How comfortable Shinoda is taking an inverse track from the normal Nu-Wave thing of cutting between as many different shots as fast as possible with the first of many stealth one-ers. Every time he locks into one of these, it seems like the walls around Muraki fall away and he begins to grasp how little he has. No wonder we’re always sprinting from shot to shot.

The scar in the dark where chemistry should be constantly stinging between these two. Pale Flower catches an ex-con out of prison with little left of a life to throw away and a well-off girl on a fast-track to lose everything; and the detailed attention paid to their photography somehow helps the emptiness in and around them feel so palpable.

The chilling blankness on Muraki’s face as he fights off a thug sent to stab him, as well as the breezy bowling alley music that the scene’s content mutates from cheery to haunting.

Is he looking at us?

How nonchalantly this thug talks about his own severed finger.

Again, Shinoda plays these quiet moments so delicately: He only allows reality to sink back in for the briefest times, just the same as Muraki’s head might fight above the black banks of clouds to finally see he’s wasting even more of his own time- only for another cut to drag us all back under again.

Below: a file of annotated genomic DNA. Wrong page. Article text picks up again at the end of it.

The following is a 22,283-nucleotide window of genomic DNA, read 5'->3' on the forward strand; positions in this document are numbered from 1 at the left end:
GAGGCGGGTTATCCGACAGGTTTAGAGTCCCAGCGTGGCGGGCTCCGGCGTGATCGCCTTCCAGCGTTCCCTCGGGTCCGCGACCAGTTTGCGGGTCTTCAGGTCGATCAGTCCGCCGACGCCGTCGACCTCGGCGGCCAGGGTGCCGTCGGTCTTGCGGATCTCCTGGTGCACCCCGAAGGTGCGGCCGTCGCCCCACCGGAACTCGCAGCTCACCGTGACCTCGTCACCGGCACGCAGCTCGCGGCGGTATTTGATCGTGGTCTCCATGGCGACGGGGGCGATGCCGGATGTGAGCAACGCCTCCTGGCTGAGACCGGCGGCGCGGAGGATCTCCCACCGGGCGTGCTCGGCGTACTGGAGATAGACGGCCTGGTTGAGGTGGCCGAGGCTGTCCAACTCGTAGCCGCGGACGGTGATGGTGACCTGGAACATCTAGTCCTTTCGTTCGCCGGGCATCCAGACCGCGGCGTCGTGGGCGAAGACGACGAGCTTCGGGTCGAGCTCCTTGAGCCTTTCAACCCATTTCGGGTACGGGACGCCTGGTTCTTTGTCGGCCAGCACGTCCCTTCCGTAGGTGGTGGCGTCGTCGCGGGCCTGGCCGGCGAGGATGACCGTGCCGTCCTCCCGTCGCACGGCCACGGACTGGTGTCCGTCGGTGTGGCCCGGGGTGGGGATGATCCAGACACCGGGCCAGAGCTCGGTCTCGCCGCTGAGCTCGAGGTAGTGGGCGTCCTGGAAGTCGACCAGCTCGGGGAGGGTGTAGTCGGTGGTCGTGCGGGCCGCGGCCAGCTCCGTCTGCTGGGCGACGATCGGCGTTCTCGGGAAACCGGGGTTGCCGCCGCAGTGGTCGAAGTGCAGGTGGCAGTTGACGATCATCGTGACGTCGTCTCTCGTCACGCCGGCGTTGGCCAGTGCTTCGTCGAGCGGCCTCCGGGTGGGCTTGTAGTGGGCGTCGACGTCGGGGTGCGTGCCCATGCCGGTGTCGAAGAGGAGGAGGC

Another stealth one-er, though this static three minutes isn’t exactly sneaky- but I love the way the crew almost use light throughout the film as a vice of delusion. Whenever we stray into the void, Muraki comes face to face with his past- and perhaps a path away from it. The islands of light pockmarking his wake are all gambling dens and little lamps onto yet more cards and lies. Its fascinating that Shinoda reverses the usual relationship of light and dark to more effectively weaponize the conflict in the film’s photography: We can only find truth if we face into our own depths.

A tribute to a recently fallen idol, perhaps…?

The insidious tension of their first high-stakes game. In an inky world of switchblade hoods there’s something about this room full of the men in suits that own them, ever-watching when your back is turned, that’s so much more terrifying.

This eerie, vice-like angle that always makes me think of the best scene in ‘The King of Comedy’.

The blink-and-you’ll miss it shadow of Muraki that flashes by this lateral shot.

The tragic beauty of the two impenetrable lead characters being perfectly dry in a car bleeding rain.